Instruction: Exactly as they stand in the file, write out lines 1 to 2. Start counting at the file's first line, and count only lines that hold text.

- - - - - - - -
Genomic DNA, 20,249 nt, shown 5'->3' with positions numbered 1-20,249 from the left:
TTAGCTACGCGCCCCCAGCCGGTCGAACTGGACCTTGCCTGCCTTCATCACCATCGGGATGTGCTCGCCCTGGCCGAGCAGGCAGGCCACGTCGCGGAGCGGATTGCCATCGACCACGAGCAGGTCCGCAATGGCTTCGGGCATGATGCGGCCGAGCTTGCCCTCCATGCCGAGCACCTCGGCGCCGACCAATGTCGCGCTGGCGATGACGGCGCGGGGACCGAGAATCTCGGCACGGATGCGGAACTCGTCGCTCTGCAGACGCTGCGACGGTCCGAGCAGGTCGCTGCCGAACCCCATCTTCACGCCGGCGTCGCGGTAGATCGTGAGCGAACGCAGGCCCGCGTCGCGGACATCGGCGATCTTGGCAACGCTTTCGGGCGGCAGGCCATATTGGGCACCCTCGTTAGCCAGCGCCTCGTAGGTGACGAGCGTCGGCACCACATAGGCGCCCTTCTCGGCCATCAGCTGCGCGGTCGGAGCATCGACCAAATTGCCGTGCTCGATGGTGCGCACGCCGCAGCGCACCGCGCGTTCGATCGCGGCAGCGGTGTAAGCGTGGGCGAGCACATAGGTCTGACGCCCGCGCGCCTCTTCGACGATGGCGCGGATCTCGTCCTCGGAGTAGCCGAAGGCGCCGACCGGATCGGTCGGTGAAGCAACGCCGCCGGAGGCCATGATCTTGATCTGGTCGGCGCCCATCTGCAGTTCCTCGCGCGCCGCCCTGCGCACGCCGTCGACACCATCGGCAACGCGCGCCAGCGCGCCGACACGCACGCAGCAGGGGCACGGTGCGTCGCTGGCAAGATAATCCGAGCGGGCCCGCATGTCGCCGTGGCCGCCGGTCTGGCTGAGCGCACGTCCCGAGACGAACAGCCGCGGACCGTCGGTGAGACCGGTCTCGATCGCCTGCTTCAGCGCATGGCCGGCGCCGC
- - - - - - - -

Genomic DNA, 20,249 nt, shown 5'->3' with positions numbered 1-20,249 from the left:
TTAGCTACGCGCCCCCAGCCGGTCGAACTGGACCTTGCCTGCCTTCATCACCATCGGGATGTGCTCGCCCTGGCCGAGCAGGCAGGCCACGTCGCGGAGCGGATTGCCATCGACCACGAGCAGGTCCGCAATGGCTTCGGGCATGATGCGGCCGAGCTTGCCCTCCATGCCGAGCACCTCGGCGCCGACCAATGTCGCGCTGGCGATGACGGCGCGGGGACCGAGAATCTCGGCACGGATGCGGAACTCGTCGCTCTGCAGACGCTGCGACGGTCCGAGCAGGTCGCTGCCGAACCCCATCTTCACGCCGGCGTCGCGGTAGATCGTGAGCGAACGCAGGCCCGCGTCGCGGACATCGGCGATCTTGGCAACGCTTTCGGGCGGCAGGCCATATTGGGCACCCTCGTTAGCCAGCGCCTCGTAGGTGACGAGCGTCGGCACCACATAGGCGCCCTTCTCGGCCATCAGCTGCGCGGTCGGAGCATCGACCAAATTGCCGTGCTCGATGGTGCGCACGCCGCAGCGCACCGCGCGTTCGATCGCGGCAGCGGTGTAAGCGTGGGCGAGCACATAGGTCTGACGCCCGCGCGCCTCTTCGACGATGGCGCGGATCTCGTCCTCGGAGTAGCCGAAGGCGCCGACCGGATCGGTCGGTGAAGCAACGCCGCCGGAGGCCATGATCTTGATCTGGTCGGCGCCCATCTGCAGTTCCTCGCGCGCCGCCCTGCGCACGCCGTCGACACCATCGGCAACGCGCGCCAGCGCGCCGACACGCACGCAGCAGGGGCACGGTGCGTCGCTGGCAAGATAATCCGAGCGGGCCCGCATGTCGCCGTGGCCGCCGGTCTGGCTGAGCGCACGTCCCGAGACGAACAGCCGCGGACCGTCGGTGAGACCGGTCTCGATCGCCTGCTTCAGCGCATGGCCGGCGCCGC